6. Then have the groups read their stories to the class. After they have read it once, ask them to read it again. Instruct all students that, on the second read, whenever the reader mentions an adjective, indefinite adjective, or predicate adjective, he or she should saym "stop." Then the student should tell the class if the word is simply an adjective, an indefinite adjective, or a predicate adjective. Ask the rest of the class if they agree. When all concur, have the reader use colored markers or pencils to circle the words using the following guide:
    • adjectives circled in yellow
    • indefinite adjectives circled in blue
    • predicate adjectives circled in green
  7. After all groups have presented and color-coded their stories, ask the groups to rewrite their stories by deleting all the adjectives. Tell them to simply insert a blank line in place of the deleted adjective. Now have the groups exchange their stories and fill in the blanks, keeping in mind that they are still trying to tell a story: They shouldn't just fill in the adjectives with anything that comes to mind; they should give considerable thought to whether an adjective fits and helps the story.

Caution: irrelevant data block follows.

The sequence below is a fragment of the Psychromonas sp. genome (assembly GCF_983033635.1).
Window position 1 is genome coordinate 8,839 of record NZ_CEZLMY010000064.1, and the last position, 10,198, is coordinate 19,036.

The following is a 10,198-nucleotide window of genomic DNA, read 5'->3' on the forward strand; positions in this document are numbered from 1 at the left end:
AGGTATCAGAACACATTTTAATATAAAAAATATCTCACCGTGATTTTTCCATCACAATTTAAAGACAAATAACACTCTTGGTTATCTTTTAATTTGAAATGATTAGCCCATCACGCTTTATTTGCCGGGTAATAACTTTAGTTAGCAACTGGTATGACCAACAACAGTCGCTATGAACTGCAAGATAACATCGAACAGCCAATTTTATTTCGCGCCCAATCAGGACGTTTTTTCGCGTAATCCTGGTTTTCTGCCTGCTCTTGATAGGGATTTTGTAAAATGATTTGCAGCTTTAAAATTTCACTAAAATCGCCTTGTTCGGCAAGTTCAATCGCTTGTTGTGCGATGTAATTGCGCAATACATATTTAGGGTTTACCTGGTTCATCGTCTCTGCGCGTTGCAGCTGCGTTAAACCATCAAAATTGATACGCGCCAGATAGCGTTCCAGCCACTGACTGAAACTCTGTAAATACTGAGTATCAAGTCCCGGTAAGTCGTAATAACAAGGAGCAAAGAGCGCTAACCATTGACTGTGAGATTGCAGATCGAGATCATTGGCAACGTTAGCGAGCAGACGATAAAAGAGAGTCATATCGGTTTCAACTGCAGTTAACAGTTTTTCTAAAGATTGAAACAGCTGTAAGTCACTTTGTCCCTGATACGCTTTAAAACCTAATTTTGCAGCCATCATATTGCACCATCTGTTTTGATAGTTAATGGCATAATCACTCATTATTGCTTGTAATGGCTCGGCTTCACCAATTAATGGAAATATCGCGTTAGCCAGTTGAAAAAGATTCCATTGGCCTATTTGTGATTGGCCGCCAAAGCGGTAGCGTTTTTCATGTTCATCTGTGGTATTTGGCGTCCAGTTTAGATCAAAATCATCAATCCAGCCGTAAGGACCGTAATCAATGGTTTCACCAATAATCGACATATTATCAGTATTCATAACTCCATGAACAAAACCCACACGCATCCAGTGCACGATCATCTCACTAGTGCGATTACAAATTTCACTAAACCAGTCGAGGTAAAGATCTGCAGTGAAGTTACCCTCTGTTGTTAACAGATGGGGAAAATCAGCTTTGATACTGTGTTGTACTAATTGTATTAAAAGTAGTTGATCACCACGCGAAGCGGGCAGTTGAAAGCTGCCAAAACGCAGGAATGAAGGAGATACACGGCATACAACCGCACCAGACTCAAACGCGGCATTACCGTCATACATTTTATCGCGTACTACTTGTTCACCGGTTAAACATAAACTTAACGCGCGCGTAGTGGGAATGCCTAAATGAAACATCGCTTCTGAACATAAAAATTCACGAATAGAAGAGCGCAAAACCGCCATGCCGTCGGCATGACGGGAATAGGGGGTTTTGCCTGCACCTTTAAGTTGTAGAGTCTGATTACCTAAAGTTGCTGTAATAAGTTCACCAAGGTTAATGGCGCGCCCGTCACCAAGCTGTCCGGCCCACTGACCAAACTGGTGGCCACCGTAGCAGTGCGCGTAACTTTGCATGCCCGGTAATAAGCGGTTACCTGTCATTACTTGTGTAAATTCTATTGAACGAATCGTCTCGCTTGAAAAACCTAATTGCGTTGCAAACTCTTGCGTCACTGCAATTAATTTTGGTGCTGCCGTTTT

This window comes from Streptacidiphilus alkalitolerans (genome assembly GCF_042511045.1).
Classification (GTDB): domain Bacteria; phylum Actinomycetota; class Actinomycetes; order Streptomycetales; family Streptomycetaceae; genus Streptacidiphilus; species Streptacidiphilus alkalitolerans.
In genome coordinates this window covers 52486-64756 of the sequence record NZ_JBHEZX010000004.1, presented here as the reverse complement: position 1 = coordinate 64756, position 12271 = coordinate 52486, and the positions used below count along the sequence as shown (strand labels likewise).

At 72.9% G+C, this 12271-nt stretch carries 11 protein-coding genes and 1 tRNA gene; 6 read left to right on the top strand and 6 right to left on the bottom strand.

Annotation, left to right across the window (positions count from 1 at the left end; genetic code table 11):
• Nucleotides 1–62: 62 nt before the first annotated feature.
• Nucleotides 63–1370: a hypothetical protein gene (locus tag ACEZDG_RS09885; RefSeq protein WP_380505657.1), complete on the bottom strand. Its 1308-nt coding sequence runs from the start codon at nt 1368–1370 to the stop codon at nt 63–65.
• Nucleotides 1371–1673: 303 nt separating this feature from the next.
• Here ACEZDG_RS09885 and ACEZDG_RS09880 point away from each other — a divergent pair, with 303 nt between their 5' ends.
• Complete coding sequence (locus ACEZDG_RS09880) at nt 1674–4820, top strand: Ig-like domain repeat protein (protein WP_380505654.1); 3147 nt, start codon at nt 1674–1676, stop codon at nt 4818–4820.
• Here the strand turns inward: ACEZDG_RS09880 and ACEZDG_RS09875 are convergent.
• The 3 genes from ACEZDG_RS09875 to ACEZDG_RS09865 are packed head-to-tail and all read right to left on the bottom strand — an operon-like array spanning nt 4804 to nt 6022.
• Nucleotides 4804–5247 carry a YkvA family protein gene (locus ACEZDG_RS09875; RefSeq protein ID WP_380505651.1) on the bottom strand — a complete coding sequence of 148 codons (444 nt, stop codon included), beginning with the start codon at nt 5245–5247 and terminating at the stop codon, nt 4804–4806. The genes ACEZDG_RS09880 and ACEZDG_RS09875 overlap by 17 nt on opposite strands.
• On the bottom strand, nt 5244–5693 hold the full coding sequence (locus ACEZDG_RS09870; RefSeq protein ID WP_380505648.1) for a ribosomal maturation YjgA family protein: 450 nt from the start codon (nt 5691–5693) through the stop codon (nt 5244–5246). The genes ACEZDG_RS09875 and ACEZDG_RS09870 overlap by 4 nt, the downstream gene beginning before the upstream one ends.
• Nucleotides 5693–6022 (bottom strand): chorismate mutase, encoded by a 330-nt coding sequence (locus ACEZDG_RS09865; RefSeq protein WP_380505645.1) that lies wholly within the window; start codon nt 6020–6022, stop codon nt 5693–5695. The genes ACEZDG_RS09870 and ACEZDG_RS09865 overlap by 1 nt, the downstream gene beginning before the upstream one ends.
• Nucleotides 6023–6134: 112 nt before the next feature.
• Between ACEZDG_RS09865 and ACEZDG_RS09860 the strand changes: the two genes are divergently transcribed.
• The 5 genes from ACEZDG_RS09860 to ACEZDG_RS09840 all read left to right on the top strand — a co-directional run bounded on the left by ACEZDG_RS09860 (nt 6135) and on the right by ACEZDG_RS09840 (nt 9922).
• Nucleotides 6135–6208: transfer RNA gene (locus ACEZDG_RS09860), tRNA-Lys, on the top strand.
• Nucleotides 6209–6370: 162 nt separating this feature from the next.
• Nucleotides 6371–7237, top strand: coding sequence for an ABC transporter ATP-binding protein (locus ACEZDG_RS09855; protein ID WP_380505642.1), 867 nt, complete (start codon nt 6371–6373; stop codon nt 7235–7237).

8. Then have volunteers from each group read the revised stories to the class.
  9. Following this, have a few volunteers read the original and the revised version of each story. Discuss the similarities and differences with the class. Be sure to point out how using adjectives makes stories much more interesting, clear, and understandable. Also emphasize how using different adjectives can drastically change a story.
  10. Post the students' work on a bulletin board so that all can enjoy the stories.

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Assessment


Use the following three-point rubric to evaluate students' work during this lesson.
  • 3 points:  Students consistently worked effectively in small groups, were consistently able to identify adjectives, indefinite adjectives, and predicate adjectives, were consistently able to create stories using adjectives (colors, numbers, and emotions), and always understood how adjectives were effective in improving their writing.